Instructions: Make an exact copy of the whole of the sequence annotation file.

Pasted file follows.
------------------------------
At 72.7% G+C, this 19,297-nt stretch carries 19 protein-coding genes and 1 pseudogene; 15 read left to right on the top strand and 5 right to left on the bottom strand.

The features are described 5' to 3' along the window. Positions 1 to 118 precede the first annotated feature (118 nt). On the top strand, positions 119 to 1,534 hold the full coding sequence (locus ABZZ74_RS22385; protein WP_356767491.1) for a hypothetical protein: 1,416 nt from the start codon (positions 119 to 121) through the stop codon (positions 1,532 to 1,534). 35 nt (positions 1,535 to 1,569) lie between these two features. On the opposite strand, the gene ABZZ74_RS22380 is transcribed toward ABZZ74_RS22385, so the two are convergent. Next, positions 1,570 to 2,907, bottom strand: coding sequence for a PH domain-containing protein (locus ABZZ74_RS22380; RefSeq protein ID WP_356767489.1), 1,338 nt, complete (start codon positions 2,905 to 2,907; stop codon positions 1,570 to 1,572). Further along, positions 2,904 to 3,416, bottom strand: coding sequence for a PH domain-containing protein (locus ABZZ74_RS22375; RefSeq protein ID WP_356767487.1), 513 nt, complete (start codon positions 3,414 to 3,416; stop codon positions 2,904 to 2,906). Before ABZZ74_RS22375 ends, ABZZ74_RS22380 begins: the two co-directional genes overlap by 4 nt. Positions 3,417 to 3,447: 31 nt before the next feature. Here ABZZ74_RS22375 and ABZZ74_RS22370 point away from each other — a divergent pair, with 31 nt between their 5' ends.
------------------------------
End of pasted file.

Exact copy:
At 72.7% G+C, this 19,297-nt stretch carries 19 protein-coding genes and 1 pseudogene; 15 read left to right on the top strand and 5 right to left on the bottom strand.

The features are described 5' to 3' along the window. Positions 1 to 118 precede the first annotated feature (118 nt). On the top strand, positions 119 to 1,534 hold the full coding sequence (locus ABZZ74_RS22385; protein WP_356767491.1) for a hypothetical protein: 1,416 nt from the start codon (positions 119 to 121) through the stop codon (positions 1,532 to 1,534). 35 nt (positions 1,535 to 1,569) lie between these two features. On the opposite strand, the gene ABZZ74_RS22380 is transcribed toward ABZZ74_RS22385, so the two are convergent. Next, positions 1,570 to 2,907, bottom strand: coding sequence for a PH domain-containing protein (locus ABZZ74_RS22380; RefSeq protein ID WP_356767489.1), 1,338 nt, complete (start codon positions 2,905 to 2,907; stop codon positions 1,570 to 1,572). Further along, positions 2,904 to 3,416, bottom strand: coding sequence for a PH domain-containing protein (locus ABZZ74_RS22375; RefSeq protein ID WP_356767487.1), 513 nt, complete (start codon positions 3,414 to 3,416; stop codon positions 2,904 to 2,906). Before ABZZ74_RS22375 ends, ABZZ74_RS22380 begins: the two co-directional genes overlap by 4 nt. Positions 3,417 to 3,447: 31 nt before the next feature. Here ABZZ74_RS22375 and ABZZ74_RS22370 point away from each other — a divergent pair, with 31 nt between their 5' ends.